There is no standard color, but the most common color is black and white or tri like the Bernese Mountain Dog. They can also be black and brown, sable or merle. The coat is wavy or curly like the poodle.

Health Problems

Some of the common canine diseases your Samoyed can succumb to -

Diabetes:

Dogs can get diabetes just like people can. Diabetes is becoming more common in dogs as people try and feed their dogs ‘treats’ such as chocolates, biscuits and ice-cream.

Fortunately diabetes is manageable. Certainly, if you discover signs of diabetes in your pet, get him to the vet. The typical symptoms of diabetes in dogs are increased urination, increased thirst and weight loss. Cataracts and blindness can also occur.

Glaucoma: 

Glaucoma is when there is increased pressure in the eye. It can be hereditary or secondary where there is decreased fluid in the eye because of other eye diseases. Symptoms include pain and even vision loss. It can be treated surgically or with eye drops.

Hip Dysplasia:

This is an inherited condition in dogs where the thighbone doesn't fit properly into the hip joint. Some dogs will even have lameness in both rear legs. The vet will want x-rays to diagnose hip dysplasia. Unfortunately arthritis can also develop.

Because the breed is so new and bred pure so far, there is not a lot of information about their health or their life span. Even as they seem to have less issues than their parents – the Bernese cancer issue for example does not seem to plague the Bernedoodle. However, that does not mean they don’t have issues. They are still prone to some serious issues.

Skin issues, hip and elbow dysplasia, and eye issues are prevalent in this new breed. They have a tendency toward hot spots and sometimes allergies. Asks a reputable breeder if they have tested the parents and the puppies for dysplasia and eye issues.

Caring The Pet

Grooming:

The coat of the dog is super thick and in the Spring, the dog sheds a lot. Samoyed dog owners will need to be regular with their brushing routine with these dogs as the coat can easily tangle. Some people just prefer to get their Samoyed to a professional groomer.

Exercise:

This is a working dog, used to working hard in all kinds of conditions. He doesn’t take kindly to being bored with nothing to do and he howls and barks till you take him on a walk. He requires regular exercise such as hiking, ball games, running and swimming. It is why this dog isn’t suited to life on a small property in the city. He requires a large garden or farm and lots of exercise.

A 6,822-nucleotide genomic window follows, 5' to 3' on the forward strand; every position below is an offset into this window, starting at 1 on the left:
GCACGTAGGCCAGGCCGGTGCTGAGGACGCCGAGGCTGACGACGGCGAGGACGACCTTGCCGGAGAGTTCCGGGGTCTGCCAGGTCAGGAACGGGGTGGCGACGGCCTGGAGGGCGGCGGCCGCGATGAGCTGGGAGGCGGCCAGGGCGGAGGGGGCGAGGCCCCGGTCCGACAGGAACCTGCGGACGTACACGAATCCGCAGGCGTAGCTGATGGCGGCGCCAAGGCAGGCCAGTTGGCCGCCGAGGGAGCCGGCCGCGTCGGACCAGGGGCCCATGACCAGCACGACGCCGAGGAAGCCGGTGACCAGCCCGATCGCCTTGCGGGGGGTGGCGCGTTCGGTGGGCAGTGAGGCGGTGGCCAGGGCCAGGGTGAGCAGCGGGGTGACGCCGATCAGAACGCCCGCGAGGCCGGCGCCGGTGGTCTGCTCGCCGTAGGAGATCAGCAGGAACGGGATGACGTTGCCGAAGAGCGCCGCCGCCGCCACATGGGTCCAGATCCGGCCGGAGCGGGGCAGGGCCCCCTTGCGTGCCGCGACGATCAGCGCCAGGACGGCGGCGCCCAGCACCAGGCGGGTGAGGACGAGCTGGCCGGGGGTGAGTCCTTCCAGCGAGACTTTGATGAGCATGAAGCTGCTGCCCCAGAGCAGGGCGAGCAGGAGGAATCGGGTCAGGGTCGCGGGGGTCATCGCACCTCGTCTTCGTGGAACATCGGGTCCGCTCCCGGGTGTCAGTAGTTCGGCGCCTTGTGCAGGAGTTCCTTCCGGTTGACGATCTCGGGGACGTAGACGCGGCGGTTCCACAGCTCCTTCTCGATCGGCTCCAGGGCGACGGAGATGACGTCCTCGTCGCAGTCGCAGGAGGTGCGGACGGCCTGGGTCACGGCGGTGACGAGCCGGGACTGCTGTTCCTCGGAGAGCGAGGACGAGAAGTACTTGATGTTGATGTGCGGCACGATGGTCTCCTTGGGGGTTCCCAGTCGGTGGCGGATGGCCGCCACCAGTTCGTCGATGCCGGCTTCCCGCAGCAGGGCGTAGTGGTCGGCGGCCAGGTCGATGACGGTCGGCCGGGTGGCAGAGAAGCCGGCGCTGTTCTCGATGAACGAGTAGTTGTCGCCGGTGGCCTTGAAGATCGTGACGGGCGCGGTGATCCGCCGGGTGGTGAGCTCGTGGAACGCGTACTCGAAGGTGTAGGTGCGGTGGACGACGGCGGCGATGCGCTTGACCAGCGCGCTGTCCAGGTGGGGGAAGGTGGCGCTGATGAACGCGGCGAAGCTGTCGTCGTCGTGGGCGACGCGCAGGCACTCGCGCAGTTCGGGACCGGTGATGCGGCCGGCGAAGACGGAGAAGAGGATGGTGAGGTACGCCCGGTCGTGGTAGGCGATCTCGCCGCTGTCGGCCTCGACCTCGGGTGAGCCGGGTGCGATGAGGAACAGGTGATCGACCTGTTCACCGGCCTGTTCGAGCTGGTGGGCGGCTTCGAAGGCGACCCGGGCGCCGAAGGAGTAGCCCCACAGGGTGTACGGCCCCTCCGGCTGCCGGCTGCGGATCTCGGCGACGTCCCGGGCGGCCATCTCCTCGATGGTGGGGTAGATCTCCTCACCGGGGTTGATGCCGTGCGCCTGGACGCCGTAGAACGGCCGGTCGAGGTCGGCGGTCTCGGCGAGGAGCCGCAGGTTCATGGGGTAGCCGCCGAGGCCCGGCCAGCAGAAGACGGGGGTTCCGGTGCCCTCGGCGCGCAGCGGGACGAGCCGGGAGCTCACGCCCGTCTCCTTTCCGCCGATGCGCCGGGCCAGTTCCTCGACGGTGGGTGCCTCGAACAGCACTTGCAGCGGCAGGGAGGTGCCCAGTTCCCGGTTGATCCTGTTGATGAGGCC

Diet:

If you want your Samoyed to be healthy so that you’re not constantly at the vet, provide him with top quality food. It is always useful and convenient having commercially manufactured food but you want to vary the diet just a bit by providing some homemade food too.

If you boil chicken, brown rice or pasta and spinach, sweet potatoes and carrots in a pot you can chop it all up and freeze it and feed portions twice a week to your dog. Warmed up it can be added to his dry kibble and be a wonderful tasty treat for him. Every now and then you can also include some raw meat which can be beneficial for his skin. Ensure there is always a bowl of fresh, cool water within his reach.

Feeding

Since the Bernedoodle comes in three different sizes, there will be three different feeding regimens. No matter the size of your dog, feed them quality food twice a day. The standard is a big dog and should be fed as such but the toy and mini will eat a lot less. You can pretty much feed a standard Bernedoodle the same thing you feed a Bernese Mountain Dog. The Bernedoodle is a picky eater and you may have to change up their food at times to keep them interested.

Health issues

Again, these are healthy dogs because the cross breed is so young. There are not a lot of genetic issues. As mentioned previously hip dysplasia, eye issues, elbow dysplasia and skin issues are possible.

Exercise and games

This is a calm, not over active dog. They do not share the high energy level of the poodle but rather carry the calm, gentle energy of the Bernese. The toy and mini varieties tend to have a faster motor than the standard. They need daily walks no matter what their size is. They will need your attention regularly.

Characteristics

The Samoyed is a gentle, easy going dog that gets on well with everyone, loving children and being prepared to be friendly towards other dogs too.

His friendliness makes it that he doesn’t make a good watchdog. He is intelligent and can be trained to obey basic commands.

He loves plenty of exercise, after all he has always been a working dog. Apart from the coat which will require quite a bit of upkeep, the Samoyed is prepared to come into your home and make you a splendid pet and companion.

This is a very social dog that needs to be with people. If you don’t have a lot of time for a dog, then this is not the one for you. He is gentle, calm and affectionate. He is intelligent and sometimes stubborn. They need to be socialized early in life and they will be great with kids and other small animals. They tend to be very playful. Toys and minis have more energy, more stubbornness and more of the poodle divaness.